All weekend I kept thinking of a song from the 1960 musical Camelot. Based on T. H. White's The Once and Future King the musical recounts the story of King Arthur, Queen Guinevere and the knights of the Round Table, most particularly Sir Lancelot. The 1960 production of the Lerner and Lowe classic featured several outstanding performers, including Richard Burton, Julie Andrews and in his Broadway debut, Robert Goulet. It is a tale of political intrigue and sexual attraction, class divisions and warfare, and the wistful dreams of a world imagined but never fully realized.
The song running through my mind all weekend is sung by King Arthur in the first act as he puzzles his way through his relationship to the Queen. "How to handle a woman," he sings, " . . . Do I flatter her . . . do I threaten or cajole or plea, do I brood or play the gay romancer?"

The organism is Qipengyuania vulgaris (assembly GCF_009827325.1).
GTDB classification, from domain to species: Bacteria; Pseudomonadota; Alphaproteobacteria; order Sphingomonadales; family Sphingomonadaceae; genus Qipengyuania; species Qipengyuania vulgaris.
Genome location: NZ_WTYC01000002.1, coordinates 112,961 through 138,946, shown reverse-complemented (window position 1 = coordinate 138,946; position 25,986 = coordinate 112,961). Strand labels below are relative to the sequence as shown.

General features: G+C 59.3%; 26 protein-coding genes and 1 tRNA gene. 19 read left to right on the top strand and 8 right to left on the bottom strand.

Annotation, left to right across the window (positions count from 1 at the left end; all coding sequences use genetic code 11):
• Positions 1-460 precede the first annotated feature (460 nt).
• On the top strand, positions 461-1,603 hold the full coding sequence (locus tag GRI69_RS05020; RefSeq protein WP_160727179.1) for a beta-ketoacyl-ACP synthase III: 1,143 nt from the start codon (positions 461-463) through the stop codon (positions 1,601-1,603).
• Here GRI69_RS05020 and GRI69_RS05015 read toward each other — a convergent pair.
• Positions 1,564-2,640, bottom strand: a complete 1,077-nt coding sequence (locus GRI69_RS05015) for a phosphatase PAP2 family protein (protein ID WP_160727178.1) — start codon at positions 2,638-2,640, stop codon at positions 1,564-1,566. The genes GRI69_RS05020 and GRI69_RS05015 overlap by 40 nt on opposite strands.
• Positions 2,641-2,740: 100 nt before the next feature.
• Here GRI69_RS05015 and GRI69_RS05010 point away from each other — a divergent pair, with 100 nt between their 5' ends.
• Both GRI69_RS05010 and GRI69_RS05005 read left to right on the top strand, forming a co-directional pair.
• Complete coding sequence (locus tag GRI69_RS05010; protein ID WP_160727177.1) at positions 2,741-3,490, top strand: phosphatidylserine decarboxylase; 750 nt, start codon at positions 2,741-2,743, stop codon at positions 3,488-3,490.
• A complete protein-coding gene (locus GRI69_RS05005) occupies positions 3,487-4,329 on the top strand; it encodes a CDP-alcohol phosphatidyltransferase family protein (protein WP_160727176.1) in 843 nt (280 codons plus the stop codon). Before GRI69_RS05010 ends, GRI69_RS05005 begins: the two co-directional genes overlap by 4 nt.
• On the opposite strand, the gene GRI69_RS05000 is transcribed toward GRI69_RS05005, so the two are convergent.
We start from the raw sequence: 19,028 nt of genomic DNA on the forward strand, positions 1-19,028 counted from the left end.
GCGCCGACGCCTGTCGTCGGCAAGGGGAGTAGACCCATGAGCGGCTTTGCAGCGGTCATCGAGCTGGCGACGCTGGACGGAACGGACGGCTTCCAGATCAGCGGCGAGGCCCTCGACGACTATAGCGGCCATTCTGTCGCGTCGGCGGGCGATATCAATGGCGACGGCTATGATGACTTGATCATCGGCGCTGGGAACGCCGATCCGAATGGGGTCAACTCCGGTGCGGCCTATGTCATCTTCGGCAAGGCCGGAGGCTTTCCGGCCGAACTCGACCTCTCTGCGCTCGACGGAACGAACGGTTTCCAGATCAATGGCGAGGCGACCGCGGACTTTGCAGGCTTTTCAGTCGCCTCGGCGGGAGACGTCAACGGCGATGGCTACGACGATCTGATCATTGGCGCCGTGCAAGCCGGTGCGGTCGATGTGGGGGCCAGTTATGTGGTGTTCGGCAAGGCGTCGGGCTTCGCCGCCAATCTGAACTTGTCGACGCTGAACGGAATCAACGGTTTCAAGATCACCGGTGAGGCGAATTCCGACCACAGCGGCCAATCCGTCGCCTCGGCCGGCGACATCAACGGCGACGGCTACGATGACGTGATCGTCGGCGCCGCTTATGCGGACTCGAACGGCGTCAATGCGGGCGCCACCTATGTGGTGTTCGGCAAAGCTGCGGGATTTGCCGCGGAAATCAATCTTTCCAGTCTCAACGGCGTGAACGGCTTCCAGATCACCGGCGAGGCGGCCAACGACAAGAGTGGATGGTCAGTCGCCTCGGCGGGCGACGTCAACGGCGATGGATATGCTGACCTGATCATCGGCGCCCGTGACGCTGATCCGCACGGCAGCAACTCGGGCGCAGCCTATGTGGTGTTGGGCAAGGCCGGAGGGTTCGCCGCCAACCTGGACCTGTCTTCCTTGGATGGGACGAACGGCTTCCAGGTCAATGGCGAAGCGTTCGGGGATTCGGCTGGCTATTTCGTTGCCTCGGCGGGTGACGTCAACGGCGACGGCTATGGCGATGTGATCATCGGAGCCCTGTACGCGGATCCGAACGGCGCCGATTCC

See why it has been running through my mind? Clearly, it is a question many have been asking over the last few days as we have endured political shenanigans unlike any we've seen in our own lifetimes. But no matter what your answer to the question (which in the play is the rather charming "merely love her") there is a basic problem. For it is a flawed question! A question which grows out of a patriarchal culture. After all, the marriage between Arthur and Guinevere was an arranged marriage! The question assumes that women need to be handled. But the reality is women need to be respected and treated with dignity. Women need to be seen as full human beings, with all the rights and privileges of society. Turning a woman into a sexual object isn't respecting her. It is denigrating her. And assuming a woman's life only finds meaning if she stands in relationship to a man--her father, her husband, her son--fails to recognize her unique worth as an individual.
How to handle a woman? Don't! Don't handle her. Rather, respect her. Deal with her as an equal. It may not make for much of a musical, but it will make for a better world. For all women and men--not to mention girls and boys. For it is only when we truly respect one another that we can even begin to merely love.